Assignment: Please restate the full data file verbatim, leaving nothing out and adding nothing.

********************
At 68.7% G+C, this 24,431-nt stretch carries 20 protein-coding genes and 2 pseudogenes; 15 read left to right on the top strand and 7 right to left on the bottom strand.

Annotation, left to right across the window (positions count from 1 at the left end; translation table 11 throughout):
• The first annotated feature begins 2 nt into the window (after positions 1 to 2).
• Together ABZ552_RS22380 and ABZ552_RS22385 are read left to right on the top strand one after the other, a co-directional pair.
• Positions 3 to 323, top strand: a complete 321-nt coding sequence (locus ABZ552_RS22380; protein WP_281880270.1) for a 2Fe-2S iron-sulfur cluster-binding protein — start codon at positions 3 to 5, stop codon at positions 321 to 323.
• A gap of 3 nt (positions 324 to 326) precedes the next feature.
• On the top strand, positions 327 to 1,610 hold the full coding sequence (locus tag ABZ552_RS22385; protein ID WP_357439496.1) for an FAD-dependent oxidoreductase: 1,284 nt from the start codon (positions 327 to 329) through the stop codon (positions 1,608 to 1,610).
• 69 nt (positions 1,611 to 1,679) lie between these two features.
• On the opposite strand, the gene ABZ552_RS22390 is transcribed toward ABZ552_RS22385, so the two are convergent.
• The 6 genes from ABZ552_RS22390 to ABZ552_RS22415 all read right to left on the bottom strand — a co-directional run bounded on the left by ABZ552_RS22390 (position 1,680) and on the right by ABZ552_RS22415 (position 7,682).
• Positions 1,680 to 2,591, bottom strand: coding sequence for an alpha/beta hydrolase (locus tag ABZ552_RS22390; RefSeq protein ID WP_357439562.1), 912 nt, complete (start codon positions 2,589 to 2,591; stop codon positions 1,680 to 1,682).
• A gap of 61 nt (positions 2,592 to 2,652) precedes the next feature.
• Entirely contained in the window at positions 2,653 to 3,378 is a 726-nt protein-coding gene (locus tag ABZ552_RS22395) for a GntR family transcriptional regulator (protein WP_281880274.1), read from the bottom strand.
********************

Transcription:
At 68.7% G+C, this 24,431-nt stretch carries 20 protein-coding genes and 2 pseudogenes; 15 read left to right on the top strand and 7 right to left on the bottom strand.

Annotation, left to right across the window (positions count from 1 at the left end; translation table 11 throughout):
• The first annotated feature begins 2 nt into the window (after positions 1 to 2).
• Together ABZ552_RS22380 and ABZ552_RS22385 are read left to right on the top strand one after the other, a co-directional pair.
• Positions 3 to 323, top strand: a complete 321-nt coding sequence (locus ABZ552_RS22380; protein WP_281880270.1) for a 2Fe-2S iron-sulfur cluster-binding protein — start codon at positions 3 to 5, stop codon at positions 321 to 323.
• A gap of 3 nt (positions 324 to 326) precedes the next feature.
• On the top strand, positions 327 to 1,610 hold the full coding sequence (locus tag ABZ552_RS22385; protein ID WP_357439496.1) for an FAD-dependent oxidoreductase: 1,284 nt from the start codon (positions 327 to 329) through the stop codon (positions 1,608 to 1,610).
• 69 nt (positions 1,611 to 1,679) lie between these two features.
• On the opposite strand, the gene ABZ552_RS22390 is transcribed toward ABZ552_RS22385, so the two are convergent.
• The 6 genes from ABZ552_RS22390 to ABZ552_RS22415 all read right to left on the bottom strand — a co-directional run bounded on the left by ABZ552_RS22390 (position 1,680) and on the right by ABZ552_RS22415 (position 7,682).
• Positions 1,680 to 2,591, bottom strand: coding sequence for an alpha/beta hydrolase (locus tag ABZ552_RS22390; RefSeq protein ID WP_357439562.1), 912 nt, complete (start codon positions 2,589 to 2,591; stop codon positions 1,680 to 1,682).
• A gap of 61 nt (positions 2,592 to 2,652) precedes the next feature.
• Entirely contained in the window at positions 2,653 to 3,378 is a 726-nt protein-coding gene (locus tag ABZ552_RS22395) for a GntR family transcriptional regulator (protein WP_281880274.1), read from the bottom strand.